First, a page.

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'House of Cards' deals winning hand to fans of binge TV

28 февраля 2013, 10:55
Actor Kevin Spacey arrives at the premiere of Netflix's television series "House of Cards". ©REUTERS/Stephen Chernin
Actor Kevin Spacey arrives at the premiere of Netflix's television series "House of Cards". ©REUTERS/Stephen Chernin
The Machiavellian scheming of a fictional US congressman with a chip on his shoulder and an ax to grind is taking binge television viewing to a new level, AFP reports.

In its most ambitious foray into original programming, online streaming service Netflix tossed conventional TV wisdom out the window and released all 13 episodes of "House of Cards" to its worldwide subscribers in one fell swoop.

That instantly appealed to fans of binge viewing weaned on lapping up entire seasons of previously telecast dramas and sitcoms on DVD or streaming video in as little as one or two sittings.

"Netflix was wise to release 'House of Cards' all at once," said Paul Levinson, a media studies professor at Fordham University in New York who ranks the show as one of the three best of the year.

"Allowing viewers to see as many episodes as they want, on their schedule and not Netflix's, plays right into the revolution in television that's happening right before our very eyes," he told AFP.

Inspired by an acclaimed BBC drama series from 1990, "House of Cards" stars Kevin Spacey as a Capitol Hill kingpin bent on revenge after the president he helped get elected denies him a promised senior cabinet post.

"This is 'The West Wing' for werewolves. It's going to keep people awake at night," Michael Dobbs, the writer of the original "House of Cards" and an executive producer on the remake, told the BBC in an interview.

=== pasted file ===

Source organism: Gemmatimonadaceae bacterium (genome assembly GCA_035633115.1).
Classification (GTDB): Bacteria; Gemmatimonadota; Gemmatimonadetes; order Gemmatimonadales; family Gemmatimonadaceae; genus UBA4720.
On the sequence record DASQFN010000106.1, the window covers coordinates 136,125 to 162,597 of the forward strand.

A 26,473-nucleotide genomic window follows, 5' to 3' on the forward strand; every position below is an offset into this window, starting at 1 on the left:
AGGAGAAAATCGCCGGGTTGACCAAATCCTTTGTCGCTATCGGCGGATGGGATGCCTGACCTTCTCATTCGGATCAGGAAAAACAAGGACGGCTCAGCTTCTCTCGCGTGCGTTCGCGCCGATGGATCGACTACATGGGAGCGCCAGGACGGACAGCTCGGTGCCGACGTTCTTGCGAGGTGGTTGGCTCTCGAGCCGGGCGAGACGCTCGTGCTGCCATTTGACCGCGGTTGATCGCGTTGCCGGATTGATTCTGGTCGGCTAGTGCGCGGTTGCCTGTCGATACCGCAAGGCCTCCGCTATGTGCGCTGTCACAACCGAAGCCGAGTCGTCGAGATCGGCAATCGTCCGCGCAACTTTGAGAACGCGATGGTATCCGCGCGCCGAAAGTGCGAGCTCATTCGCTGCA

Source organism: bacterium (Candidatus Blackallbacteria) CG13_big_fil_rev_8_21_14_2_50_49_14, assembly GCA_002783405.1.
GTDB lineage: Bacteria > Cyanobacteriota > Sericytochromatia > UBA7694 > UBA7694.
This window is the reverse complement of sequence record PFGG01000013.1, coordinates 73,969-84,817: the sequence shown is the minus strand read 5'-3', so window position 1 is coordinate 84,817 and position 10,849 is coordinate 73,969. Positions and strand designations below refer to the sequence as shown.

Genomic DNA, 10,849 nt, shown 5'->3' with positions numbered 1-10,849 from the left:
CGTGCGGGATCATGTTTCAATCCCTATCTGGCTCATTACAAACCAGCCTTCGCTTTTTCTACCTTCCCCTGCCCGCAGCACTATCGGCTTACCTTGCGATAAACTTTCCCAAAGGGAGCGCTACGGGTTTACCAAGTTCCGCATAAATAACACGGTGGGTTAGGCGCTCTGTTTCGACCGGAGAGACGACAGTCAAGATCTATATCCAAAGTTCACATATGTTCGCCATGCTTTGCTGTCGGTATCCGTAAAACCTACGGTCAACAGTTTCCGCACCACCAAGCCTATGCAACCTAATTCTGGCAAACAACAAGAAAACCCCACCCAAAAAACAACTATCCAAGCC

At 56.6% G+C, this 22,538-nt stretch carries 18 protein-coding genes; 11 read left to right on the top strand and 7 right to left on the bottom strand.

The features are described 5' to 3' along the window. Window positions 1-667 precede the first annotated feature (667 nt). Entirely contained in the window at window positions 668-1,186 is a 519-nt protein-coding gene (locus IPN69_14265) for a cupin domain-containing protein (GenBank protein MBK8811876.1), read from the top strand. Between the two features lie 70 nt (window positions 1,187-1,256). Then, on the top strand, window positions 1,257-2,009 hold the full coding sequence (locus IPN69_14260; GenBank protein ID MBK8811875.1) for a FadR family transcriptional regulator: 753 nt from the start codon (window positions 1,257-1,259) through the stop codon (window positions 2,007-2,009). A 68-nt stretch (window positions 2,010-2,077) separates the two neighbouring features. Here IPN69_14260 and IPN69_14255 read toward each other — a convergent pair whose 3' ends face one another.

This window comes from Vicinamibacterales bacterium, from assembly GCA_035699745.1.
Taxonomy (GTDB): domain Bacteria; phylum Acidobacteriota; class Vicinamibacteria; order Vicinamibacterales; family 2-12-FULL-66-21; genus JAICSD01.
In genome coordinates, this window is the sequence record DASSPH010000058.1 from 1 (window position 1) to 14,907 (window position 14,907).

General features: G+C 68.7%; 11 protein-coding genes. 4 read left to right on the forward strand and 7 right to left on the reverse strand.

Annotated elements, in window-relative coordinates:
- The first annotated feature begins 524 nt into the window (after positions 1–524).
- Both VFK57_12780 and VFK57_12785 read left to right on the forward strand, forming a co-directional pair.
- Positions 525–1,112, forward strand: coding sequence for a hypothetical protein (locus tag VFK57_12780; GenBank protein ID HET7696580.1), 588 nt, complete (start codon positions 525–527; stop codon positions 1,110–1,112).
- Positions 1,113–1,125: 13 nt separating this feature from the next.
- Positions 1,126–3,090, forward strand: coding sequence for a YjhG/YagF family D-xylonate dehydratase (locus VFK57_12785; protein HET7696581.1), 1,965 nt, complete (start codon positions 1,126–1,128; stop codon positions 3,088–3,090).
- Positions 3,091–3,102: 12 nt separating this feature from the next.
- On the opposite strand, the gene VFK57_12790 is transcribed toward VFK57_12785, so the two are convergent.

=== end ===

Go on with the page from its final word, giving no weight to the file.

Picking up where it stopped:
Netflix won't say how many people have tuned into "House of Cards" since its February 1 premiere in 40-odd countries, saying conventional audience ratings don't apply for an online series with no commercial breaks.

But it has let slip that "House of Cards" has become its most popular offering -- no doubt encouraging more people to sign on to its $7.99-a-month service and access its vast catalog of pre-released TV shows and movies.

"It's a great start. It's phenomenally successful for us," Netflix chief executive Reed Hastings -- who wants to triple Netflix membership to 90 million -- told investors in San Francisco this week.

Netflix is reported to have paid $100 million for two 13-episode seasons of "House of Cards," which is set in Washington but filmed in nearby Baltimore to get around stringent restrictions on film-making in the US capital.

In a novel twist, Netflix also offers the BBC's original four-episode "House of Cards," giving viewers the chance to judge for themselves how the American remake stacks up against it.

Netflix's first foray into original programming was "Lilyhammer," a mobster drama it released -- all eight episodes at once -- a year ago in North America, not long after the series was telecast in Norway, where it is set.

But "House of Cards," co-starring Robin Wright and Kate Mara with "The Social Network" and "Fight Club" director David Fincher steering the tone-setting opening episodes, is playing for higher stakes.

"'House of Cards' is appealing to people who consume things all at once," said Mark Ghuneim of media analytics firm Trendrr, which recorded an early spike of interest in the show on social media that has since abated.

No other TV broadcaster, cable channel or streaming service is known to be following Netflix's all-at-once lead, but media analysts say "House of Cards" is a clear sign of how technology is reshaping the way people watch TV.

"This reflects the way we have come to consume media -- at our convenience, in our timeline and in large chunks," Elizabeth Marsh, a professor of multimedia at Florida International University in Miami, told AFP by email.

"Ask your friends, particularly young ones, how they got hooked on 'The Walking Dead'," she said, referring to the AMC horror series. "Many watched all the first season in one or two very long nights on Netflix."

"Releasing all the episodes at once was really empowering and allowed me to watch the series according to my schedule and not (that of) some network scheduler," added Kerry Lutz, a New York area lawyer and talk show host.

"And it was commercial free. Can't beat that."

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